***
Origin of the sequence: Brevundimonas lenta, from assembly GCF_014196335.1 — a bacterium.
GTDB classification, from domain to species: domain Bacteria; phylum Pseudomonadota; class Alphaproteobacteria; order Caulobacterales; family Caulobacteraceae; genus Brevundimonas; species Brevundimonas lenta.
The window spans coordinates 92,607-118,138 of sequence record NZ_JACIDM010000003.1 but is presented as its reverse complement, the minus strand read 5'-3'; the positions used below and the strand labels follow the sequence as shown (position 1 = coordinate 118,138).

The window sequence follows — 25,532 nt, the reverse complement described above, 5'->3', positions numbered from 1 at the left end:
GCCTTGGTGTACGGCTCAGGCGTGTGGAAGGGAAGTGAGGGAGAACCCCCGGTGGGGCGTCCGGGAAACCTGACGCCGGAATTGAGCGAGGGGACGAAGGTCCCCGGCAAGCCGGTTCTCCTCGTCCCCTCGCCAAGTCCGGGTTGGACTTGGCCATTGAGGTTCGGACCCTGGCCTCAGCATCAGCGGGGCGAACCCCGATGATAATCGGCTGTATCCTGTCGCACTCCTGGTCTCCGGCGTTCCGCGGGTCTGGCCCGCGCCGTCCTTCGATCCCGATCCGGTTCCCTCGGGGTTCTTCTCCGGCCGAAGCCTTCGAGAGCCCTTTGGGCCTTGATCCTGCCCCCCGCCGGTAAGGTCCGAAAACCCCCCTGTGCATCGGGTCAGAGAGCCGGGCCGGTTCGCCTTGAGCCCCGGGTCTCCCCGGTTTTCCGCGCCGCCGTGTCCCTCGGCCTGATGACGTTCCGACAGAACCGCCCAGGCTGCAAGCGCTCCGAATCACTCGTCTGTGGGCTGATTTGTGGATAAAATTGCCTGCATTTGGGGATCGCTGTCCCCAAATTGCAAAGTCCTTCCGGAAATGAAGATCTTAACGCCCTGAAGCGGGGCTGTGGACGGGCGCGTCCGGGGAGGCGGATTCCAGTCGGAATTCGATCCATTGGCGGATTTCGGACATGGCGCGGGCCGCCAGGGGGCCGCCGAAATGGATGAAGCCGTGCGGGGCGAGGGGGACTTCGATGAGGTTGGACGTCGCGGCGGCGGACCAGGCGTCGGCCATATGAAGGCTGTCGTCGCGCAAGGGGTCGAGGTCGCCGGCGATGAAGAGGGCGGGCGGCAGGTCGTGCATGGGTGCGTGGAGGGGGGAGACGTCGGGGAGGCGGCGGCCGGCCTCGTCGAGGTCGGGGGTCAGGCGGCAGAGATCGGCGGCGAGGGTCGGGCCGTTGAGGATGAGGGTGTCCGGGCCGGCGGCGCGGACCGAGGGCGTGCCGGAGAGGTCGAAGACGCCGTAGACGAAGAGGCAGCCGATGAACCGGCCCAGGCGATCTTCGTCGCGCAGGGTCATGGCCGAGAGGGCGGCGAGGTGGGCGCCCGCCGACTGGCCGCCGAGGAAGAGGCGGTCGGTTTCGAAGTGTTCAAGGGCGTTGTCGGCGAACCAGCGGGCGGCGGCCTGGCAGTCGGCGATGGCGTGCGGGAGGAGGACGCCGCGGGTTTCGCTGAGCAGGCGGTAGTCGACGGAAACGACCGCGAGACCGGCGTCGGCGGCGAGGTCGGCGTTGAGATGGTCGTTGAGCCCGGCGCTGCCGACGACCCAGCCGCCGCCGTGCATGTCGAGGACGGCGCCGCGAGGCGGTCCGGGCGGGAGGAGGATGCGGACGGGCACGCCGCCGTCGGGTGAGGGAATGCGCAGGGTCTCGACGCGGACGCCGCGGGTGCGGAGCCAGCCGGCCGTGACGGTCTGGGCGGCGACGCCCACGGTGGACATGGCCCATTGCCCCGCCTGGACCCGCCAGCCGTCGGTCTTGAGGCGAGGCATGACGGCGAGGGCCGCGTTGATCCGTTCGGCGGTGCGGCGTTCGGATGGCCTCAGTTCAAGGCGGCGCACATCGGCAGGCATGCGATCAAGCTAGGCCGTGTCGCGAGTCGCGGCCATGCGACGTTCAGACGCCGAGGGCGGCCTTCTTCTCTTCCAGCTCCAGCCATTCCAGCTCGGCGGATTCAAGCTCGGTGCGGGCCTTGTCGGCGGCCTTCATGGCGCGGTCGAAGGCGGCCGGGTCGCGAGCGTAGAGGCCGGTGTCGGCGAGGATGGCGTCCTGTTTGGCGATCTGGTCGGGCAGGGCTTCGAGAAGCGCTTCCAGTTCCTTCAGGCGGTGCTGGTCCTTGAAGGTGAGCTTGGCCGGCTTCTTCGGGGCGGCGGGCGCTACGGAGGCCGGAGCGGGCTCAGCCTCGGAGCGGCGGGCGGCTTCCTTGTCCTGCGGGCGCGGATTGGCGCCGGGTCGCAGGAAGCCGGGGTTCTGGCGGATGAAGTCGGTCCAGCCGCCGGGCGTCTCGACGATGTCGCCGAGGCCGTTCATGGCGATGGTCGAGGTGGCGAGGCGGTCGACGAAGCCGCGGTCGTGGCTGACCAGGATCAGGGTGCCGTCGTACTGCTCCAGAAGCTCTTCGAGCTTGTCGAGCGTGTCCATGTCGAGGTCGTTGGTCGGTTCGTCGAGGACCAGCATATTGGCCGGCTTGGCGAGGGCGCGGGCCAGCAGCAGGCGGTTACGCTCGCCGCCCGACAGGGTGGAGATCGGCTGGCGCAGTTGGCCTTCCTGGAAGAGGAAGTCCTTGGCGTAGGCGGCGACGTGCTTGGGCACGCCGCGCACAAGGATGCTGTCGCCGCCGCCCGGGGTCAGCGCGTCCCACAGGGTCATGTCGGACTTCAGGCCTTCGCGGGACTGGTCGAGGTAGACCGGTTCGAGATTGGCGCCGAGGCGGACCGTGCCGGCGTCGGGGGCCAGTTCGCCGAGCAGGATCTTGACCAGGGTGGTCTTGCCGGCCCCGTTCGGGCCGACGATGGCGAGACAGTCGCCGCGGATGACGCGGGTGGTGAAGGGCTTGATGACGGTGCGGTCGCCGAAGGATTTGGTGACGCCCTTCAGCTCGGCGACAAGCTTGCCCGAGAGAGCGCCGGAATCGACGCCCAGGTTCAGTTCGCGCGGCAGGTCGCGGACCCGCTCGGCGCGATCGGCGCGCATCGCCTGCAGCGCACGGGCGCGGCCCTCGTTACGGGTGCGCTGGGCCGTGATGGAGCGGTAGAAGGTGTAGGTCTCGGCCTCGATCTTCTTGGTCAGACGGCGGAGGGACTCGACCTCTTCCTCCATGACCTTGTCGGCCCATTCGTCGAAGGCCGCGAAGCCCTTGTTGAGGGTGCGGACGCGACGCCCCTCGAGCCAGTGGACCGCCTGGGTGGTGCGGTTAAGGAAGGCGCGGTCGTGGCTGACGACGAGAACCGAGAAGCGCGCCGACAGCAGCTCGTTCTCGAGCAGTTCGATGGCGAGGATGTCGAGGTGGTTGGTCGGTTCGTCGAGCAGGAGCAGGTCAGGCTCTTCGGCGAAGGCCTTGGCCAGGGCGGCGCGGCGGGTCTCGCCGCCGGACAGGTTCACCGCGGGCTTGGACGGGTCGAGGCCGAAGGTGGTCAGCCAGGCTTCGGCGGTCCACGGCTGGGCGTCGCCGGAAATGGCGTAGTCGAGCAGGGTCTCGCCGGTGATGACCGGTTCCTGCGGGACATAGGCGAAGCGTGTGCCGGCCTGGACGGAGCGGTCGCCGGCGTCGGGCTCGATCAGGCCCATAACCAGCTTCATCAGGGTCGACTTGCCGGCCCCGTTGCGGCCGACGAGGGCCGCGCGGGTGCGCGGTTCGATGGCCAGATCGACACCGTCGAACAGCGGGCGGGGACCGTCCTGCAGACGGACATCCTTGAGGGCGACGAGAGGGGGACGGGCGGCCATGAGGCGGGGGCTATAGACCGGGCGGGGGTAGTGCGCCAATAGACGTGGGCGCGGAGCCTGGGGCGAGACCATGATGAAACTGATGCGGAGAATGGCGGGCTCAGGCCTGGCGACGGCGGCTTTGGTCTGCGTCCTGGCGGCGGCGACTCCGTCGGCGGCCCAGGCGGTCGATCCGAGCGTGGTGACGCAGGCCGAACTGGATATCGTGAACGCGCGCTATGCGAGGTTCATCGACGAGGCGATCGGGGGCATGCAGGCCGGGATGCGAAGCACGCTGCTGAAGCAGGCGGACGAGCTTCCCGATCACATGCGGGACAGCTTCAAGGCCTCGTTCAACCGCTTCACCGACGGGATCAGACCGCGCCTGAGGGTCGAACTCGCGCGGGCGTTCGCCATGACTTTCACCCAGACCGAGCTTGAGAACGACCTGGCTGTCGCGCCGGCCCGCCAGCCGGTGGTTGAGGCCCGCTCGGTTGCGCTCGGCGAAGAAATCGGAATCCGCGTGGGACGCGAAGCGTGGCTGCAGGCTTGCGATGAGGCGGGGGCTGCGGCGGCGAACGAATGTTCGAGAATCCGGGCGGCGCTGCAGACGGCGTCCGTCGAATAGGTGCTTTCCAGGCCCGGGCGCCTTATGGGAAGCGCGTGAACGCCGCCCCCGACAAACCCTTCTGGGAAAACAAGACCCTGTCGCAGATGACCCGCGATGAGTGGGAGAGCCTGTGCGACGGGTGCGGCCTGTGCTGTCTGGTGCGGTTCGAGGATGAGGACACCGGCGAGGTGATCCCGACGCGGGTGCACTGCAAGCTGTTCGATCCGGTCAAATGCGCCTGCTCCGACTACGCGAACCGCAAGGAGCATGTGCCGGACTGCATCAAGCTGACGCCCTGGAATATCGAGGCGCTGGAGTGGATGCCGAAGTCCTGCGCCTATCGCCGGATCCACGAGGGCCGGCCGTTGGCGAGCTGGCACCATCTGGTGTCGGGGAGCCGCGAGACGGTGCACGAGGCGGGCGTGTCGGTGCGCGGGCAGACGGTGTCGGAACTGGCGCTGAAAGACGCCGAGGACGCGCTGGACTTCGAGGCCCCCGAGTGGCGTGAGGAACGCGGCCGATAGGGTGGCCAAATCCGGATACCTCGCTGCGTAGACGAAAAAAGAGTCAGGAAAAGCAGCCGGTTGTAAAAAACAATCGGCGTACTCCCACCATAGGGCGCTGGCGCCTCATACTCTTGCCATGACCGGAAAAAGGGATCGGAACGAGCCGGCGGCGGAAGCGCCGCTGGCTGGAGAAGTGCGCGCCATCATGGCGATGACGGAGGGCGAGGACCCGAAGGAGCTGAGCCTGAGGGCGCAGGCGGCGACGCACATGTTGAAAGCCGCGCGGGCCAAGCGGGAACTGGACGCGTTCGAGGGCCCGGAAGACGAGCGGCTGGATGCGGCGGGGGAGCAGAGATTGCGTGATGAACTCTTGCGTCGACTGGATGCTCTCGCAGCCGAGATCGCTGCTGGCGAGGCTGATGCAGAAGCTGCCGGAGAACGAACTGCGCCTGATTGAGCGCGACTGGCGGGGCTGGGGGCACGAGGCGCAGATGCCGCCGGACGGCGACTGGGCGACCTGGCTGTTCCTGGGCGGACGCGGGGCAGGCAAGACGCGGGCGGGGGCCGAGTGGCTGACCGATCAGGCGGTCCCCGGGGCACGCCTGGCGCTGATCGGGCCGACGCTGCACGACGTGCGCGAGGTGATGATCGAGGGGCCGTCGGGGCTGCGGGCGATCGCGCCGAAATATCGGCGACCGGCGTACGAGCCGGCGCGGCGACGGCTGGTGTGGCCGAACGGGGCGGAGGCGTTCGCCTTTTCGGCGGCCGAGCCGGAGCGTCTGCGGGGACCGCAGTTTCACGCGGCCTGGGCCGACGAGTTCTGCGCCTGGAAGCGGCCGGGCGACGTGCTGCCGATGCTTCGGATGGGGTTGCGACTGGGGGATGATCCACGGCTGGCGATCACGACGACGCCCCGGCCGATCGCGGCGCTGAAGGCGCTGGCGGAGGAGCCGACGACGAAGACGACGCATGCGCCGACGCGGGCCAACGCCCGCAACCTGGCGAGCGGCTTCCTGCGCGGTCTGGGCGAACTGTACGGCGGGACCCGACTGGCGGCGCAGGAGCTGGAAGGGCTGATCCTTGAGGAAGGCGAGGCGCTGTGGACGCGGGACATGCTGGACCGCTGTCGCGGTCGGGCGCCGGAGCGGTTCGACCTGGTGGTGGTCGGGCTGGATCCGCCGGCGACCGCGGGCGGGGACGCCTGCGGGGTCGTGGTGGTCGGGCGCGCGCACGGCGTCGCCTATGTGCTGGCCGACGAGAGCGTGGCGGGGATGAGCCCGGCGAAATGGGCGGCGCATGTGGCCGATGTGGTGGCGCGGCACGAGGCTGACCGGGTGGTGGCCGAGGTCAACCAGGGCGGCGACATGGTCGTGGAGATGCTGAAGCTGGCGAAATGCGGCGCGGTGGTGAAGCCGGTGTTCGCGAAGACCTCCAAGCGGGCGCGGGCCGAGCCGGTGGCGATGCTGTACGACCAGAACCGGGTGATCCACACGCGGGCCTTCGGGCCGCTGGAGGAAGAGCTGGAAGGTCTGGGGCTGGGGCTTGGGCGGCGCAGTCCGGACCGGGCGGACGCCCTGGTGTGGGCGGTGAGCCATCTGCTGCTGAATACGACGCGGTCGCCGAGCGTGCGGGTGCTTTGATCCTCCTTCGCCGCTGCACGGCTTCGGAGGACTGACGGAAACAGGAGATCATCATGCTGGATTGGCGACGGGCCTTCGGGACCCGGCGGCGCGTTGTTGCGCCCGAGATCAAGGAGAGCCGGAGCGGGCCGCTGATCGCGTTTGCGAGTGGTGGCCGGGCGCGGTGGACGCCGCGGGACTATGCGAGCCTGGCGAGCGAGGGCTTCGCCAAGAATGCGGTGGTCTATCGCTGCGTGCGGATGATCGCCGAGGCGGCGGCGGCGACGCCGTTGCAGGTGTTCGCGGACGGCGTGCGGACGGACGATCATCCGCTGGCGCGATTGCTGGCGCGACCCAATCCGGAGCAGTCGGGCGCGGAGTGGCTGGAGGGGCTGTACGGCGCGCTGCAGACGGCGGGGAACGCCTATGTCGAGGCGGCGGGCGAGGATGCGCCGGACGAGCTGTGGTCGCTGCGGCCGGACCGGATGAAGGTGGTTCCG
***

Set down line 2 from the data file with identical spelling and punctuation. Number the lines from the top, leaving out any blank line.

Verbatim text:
GTDB classification, from domain to species: domain Bacteria; phylum Pseudomonadota; class Alphaproteobacteria; order Caulobacterales; family Caulobacteraceae; genus Brevundimonas; species Brevundimonas lenta.